Fred Niedner: Why learn anything? To learn about ourselves, of course
October 1, 2011 3:38PM
Updated: November 15, 2011 8:53AM
There are no stupid questions, says an article of faith among educators. Some questions test this creed, however, and last week I thought for a moment I’d heard one.
As I led students in examining closely the biblical story of Israel’s escape from slavery in Egypt, the familiar account of the “exodus” rehearsed among Jews and Christians for 3,000 years, a student raised her hand. She asked, with a hint of dismissiveness, “And what precisely is the point of knowing all this?”
Silently, my mind asked, “Where does one begin to answer such a question?” She didn’t wonder whether this would be on the next exam, and despite my initial suspicion, I don’t think she meant to rebuke me for dragging her through some useless trivia that added no cash value to her college education. Rather, she wondered why anyone bothers to look so closely at such well-known, oft-told tales. Do all those details matter?
Yes. But only if you want to catch the humor, or hear the ancient narrators whisper the secrets of their souls, or see your own heart reflected back as you peer inside with patience and care.
Tell the story too quickly, and one misses the comedy of dancing about in a world overrun with frogs, or the deity’s little joke on Moses. When Moses asks what name he should give when the slaves ask who is the god that sent him on his crazy mission, the answer comes, “I AM.” Imagine the laughter when Moses repeats that.
Three days’ journey into freedom, the people realize the wilderness has no suitable waterworks. Their response? Most translations say they “complained.” Rendered literally, the text says the people filed a lawsuit against Moses. Obviously they had no court of law out there, nor any lawyers for that matter. But lest we think we live in the first or only age of litigious excess, this narrator lets us see that human expectations have always birthed resentments that gave lawyers all the work they can handle.
Beyond the water problems come scarcity of food, disputes over leadership qualifications and a general cussedness that generates a nearly continual din of grousing and griping. Following the onomatopoetic Hebrew, the English reads grumble, grumble, murmur, murmur, grumble, murmur, nag.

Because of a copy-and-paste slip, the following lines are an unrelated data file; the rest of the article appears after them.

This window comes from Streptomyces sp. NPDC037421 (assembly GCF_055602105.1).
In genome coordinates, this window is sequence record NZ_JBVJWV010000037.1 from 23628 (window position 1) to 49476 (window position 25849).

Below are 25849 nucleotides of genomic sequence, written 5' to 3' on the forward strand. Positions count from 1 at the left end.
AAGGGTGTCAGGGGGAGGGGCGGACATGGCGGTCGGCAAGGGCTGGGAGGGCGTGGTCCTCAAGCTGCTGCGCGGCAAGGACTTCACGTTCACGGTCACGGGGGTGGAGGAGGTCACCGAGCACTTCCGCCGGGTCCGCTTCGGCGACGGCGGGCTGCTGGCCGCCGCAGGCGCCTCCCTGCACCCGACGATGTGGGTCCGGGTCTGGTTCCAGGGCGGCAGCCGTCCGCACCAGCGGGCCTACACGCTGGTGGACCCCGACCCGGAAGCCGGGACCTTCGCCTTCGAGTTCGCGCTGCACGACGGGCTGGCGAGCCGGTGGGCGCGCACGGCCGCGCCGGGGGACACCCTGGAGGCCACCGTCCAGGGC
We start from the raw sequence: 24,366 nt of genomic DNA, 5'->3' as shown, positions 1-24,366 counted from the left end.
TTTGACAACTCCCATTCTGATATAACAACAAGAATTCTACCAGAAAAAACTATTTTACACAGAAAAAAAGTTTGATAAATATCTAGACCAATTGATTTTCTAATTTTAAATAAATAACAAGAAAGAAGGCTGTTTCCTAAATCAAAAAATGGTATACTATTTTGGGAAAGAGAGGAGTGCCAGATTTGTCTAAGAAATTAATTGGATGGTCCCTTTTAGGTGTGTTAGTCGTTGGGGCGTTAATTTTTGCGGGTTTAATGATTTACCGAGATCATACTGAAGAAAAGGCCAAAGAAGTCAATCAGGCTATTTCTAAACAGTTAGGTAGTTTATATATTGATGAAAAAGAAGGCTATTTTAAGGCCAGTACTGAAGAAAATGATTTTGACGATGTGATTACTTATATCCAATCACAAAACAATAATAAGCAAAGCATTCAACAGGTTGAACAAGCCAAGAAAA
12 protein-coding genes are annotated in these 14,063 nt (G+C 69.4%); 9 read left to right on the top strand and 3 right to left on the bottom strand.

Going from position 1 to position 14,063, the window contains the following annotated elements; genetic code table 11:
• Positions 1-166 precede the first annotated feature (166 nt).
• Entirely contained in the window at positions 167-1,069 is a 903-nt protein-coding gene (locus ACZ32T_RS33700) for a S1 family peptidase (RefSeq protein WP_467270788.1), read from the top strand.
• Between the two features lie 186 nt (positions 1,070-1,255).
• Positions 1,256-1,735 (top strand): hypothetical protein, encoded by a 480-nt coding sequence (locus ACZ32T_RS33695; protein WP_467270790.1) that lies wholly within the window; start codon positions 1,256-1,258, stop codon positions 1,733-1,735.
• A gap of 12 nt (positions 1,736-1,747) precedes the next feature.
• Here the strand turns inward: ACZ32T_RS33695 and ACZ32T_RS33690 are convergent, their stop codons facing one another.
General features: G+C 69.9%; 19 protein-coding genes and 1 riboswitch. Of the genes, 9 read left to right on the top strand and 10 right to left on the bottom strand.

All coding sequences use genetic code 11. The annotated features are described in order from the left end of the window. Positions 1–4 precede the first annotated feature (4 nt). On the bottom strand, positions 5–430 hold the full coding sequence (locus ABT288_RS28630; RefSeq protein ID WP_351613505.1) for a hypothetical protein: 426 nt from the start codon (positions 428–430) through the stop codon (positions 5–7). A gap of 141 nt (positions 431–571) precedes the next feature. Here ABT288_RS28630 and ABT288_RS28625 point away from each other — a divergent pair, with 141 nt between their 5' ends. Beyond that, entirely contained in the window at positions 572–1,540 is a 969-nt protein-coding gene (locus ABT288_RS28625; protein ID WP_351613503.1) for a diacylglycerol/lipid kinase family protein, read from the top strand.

Fellow Americans, when I peer into that scene, I see and hear us. And just like those ancient former slaves who began to daydream about the free food — “Ah, the leeks, garlic, cucumbers and melons we got for nothing back in Egypt!” — but completely forgot that they had those groceries at the price of slavery, we convince ourselves, too, that our best times lie behind us, and now we have only wilderness.
My students, who’ve been told all their lives to follow their passions, wonder what careers they’ll find in this wilderness-era job market. Voila! The exodus story also offers vocational advice. A young man looking for direction hears a voice that says, “I have work for you. Do something about the suffering, brokenness and captivity of those who live in your land.”
Perhaps the time has come to teach those who seek advice about what to do with their lives the ancient, tested wisdom in gazing not only inside, but looking outside ourselves, listening to the crying needs, and putting passion, vigor and youthful strength into the tasks of mending what is broken, making levers that lift prisoners from pits of impossibility, doing whatever needs doing.
What’s the point of knowing all this? Good question! Answer: Having a life. And knowing we aren’t the first generation whose habits make lawyer jokes necessary.